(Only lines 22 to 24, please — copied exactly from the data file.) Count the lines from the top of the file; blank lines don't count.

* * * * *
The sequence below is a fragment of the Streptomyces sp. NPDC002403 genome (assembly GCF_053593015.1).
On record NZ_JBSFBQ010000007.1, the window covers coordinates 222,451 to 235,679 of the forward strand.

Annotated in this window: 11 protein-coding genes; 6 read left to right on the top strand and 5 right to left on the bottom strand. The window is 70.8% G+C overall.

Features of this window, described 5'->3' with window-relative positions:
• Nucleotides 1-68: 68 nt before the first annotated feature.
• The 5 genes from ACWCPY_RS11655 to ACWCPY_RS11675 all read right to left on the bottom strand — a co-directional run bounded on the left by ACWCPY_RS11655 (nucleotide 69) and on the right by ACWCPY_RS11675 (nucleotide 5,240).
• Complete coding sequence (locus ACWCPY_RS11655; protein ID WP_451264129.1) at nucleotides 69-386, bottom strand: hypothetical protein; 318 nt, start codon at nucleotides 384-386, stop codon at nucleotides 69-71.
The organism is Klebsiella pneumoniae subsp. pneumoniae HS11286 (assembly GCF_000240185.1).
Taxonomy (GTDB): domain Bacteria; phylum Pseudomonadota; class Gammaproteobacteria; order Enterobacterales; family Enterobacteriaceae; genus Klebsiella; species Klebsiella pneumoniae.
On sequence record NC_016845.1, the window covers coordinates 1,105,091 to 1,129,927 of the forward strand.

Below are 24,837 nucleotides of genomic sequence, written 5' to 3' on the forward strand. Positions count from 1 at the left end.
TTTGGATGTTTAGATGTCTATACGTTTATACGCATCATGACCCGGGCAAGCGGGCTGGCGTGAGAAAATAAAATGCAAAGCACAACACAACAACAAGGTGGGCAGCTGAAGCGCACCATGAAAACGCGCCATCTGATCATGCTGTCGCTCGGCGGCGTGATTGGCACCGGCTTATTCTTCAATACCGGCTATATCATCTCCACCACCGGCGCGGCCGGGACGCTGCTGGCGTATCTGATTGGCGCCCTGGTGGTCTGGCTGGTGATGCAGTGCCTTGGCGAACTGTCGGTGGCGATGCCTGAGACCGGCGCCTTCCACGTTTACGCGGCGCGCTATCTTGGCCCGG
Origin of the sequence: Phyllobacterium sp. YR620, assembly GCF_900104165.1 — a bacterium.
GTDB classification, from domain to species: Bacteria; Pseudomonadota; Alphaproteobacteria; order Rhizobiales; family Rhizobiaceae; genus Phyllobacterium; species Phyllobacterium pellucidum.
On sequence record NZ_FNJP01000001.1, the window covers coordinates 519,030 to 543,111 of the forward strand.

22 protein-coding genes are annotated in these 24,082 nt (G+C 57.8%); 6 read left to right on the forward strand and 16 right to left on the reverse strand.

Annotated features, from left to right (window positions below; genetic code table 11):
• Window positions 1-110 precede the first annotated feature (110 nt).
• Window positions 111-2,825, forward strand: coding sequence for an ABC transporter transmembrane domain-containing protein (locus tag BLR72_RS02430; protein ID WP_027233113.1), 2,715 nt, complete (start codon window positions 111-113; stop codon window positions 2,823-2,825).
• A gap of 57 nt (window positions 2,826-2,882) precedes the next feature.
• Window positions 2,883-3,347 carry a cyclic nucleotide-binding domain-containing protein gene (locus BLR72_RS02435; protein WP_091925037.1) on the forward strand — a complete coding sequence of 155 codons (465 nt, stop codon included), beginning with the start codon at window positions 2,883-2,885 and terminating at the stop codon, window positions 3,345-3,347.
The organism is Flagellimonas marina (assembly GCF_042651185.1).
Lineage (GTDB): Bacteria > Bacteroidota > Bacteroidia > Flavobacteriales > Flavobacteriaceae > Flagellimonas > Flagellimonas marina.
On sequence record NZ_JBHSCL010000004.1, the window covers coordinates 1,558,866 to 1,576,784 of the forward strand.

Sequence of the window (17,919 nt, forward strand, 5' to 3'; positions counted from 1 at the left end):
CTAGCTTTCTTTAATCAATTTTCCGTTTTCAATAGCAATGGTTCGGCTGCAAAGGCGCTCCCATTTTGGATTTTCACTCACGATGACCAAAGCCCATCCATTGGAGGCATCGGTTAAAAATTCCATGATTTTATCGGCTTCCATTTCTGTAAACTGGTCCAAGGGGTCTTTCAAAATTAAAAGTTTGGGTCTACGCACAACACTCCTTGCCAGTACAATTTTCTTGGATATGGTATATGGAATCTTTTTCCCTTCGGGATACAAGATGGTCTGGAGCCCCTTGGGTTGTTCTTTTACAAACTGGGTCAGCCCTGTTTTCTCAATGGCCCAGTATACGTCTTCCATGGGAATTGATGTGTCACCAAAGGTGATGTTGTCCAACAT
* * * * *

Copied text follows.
The organism is Flagellimonas marina (assembly GCF_042651185.1).
Lineage (GTDB): Bacteria > Bacteroidota > Bacteroidia > Flavobacteriales > Flavobacteriaceae > Flagellimonas > Flagellimonas marina.
On sequence record NZ_JBHSCL010000004.1, the window covers coordinates 1,558,866 to 1,576,784 of the forward strand.